So really I think it comes down to terminology. Arguing about terminology is, ultimately, not particularly useful to making us feel good about ourselves. We already know that thinking of it as "I'm on a diet" leads to also being "off" your diet, "breaking" your diet, and "failing" at your diet. In fact, I'm currently struggling with this very issue: trying not to beat myself up for not being on plan, while simultaneously working towards actually being on plan. All week.

I think that it's true that women who think of themselves as on a diet, or dieting, may tend towards the self-punishing techniques of trying to make themselves adhere to that diet. It's so easy to focus on the self denial and restraint part, because a lot of that is involved in changing your habits.

Healthy positive lifestyle changes and active choices are just much more FUN to do than self denial.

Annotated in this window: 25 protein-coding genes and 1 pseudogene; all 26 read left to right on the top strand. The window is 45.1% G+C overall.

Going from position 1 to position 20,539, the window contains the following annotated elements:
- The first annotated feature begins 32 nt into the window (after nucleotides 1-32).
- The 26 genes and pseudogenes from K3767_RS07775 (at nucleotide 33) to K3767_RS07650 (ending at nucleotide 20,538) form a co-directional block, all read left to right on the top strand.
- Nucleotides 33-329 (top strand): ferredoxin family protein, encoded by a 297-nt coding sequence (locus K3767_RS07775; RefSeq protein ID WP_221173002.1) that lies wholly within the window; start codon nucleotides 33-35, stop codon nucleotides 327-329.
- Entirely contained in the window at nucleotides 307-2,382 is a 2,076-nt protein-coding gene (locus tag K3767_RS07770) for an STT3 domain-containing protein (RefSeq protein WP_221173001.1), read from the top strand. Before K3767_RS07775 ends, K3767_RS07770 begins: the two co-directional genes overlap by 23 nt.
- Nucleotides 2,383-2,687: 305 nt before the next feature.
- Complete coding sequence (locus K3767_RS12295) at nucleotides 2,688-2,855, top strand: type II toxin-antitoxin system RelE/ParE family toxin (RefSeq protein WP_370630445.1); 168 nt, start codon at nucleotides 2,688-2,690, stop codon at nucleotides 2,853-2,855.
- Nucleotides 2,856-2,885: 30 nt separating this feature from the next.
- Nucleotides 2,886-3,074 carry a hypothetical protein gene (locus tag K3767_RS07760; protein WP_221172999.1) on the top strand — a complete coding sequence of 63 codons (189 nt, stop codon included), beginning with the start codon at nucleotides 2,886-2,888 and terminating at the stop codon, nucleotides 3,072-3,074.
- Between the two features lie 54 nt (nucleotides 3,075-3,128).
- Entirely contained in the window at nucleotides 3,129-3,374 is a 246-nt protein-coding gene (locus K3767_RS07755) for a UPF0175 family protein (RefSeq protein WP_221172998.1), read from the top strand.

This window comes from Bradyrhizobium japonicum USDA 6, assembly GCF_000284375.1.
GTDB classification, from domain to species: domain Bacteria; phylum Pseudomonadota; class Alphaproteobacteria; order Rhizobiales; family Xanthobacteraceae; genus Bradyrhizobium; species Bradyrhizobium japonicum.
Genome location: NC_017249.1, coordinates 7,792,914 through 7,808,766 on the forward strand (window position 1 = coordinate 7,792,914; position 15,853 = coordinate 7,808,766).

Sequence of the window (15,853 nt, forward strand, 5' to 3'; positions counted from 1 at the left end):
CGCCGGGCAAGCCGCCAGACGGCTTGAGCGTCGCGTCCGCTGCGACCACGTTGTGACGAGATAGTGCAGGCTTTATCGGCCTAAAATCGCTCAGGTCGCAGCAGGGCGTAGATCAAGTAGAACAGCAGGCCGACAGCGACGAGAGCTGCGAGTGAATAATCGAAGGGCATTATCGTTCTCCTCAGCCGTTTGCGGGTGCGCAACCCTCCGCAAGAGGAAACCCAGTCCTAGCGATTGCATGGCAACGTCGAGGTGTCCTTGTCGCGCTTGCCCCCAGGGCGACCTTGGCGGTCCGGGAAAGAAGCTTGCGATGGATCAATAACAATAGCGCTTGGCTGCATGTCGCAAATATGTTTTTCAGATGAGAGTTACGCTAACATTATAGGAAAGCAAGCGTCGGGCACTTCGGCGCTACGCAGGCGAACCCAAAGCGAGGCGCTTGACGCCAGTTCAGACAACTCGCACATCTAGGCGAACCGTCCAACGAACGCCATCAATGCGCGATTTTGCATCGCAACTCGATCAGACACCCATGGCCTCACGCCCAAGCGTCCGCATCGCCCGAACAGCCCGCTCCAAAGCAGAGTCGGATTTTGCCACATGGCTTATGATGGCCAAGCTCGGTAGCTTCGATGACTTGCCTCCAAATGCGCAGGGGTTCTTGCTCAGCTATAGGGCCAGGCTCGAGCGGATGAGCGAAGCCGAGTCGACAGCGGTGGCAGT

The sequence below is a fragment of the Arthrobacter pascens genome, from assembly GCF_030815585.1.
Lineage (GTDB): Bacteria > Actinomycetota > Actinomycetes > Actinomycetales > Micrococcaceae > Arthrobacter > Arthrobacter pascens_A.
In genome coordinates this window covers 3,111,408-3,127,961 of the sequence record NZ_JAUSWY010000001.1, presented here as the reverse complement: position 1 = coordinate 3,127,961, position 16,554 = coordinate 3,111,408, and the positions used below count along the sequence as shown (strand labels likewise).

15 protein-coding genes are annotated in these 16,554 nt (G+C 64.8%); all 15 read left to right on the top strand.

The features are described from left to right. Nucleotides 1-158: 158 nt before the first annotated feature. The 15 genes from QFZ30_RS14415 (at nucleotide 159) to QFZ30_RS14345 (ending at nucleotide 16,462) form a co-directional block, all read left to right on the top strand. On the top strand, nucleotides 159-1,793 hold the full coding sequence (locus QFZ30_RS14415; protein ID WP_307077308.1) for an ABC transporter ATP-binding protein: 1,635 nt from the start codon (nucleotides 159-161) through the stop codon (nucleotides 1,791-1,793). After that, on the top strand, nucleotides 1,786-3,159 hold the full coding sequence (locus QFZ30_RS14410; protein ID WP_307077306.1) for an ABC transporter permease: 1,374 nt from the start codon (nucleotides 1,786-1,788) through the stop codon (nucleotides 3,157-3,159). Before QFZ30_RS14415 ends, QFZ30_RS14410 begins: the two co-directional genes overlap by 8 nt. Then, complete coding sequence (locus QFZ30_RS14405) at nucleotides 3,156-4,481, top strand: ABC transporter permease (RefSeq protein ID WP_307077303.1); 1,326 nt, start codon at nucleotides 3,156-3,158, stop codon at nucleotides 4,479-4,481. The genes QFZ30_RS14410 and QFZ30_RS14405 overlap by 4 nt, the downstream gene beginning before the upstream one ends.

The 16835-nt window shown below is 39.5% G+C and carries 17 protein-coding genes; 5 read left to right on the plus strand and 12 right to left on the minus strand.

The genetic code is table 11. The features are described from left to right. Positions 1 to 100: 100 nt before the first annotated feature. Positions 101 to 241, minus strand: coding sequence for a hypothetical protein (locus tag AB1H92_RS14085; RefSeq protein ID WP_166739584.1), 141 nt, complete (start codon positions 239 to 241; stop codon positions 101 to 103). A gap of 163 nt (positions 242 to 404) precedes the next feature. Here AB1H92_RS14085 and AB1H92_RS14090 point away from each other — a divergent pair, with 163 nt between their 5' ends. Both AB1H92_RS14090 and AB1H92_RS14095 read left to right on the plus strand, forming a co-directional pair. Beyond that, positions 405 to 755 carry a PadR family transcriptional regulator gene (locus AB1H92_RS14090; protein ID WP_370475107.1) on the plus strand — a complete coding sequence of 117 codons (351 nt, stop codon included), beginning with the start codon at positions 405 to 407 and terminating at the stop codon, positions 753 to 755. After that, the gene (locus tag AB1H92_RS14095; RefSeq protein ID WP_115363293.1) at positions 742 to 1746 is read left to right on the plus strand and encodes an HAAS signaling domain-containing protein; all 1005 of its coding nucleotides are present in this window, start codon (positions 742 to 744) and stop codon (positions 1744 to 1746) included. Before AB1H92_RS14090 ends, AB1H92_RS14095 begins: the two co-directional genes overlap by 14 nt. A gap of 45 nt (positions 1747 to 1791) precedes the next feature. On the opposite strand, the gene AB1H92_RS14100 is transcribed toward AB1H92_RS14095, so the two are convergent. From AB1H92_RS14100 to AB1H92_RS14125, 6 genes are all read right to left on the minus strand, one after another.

For example: eating a banana and a low fat yogurt because it makes your body feel good and energised instead of the short lived sugar rush of a banana split sundae...that's a positive being-nice-to-your-self behaviour.

Eating a banana and a low fat yogurt as a poor substitute for the banana split that you crave, because you're not allowed the sundae on your diet, and it would be bad for you and you'd feel like a big fat greedy cow for eating what you're not supposed to have...that's self punishing unhappy behaviour.

I think the word diet is a good one, but mostly in the context of phrases like "vegetarian diet", "organic diet", "balanced diet" or "my diet seems to contain an inordinate amount of liquorice and turmeric". We can make it a cage if we like, and lock ourselves inside it and be miserable, or we can think of it as merely a word that describes the combination of foodstuffs we use to fuel our day.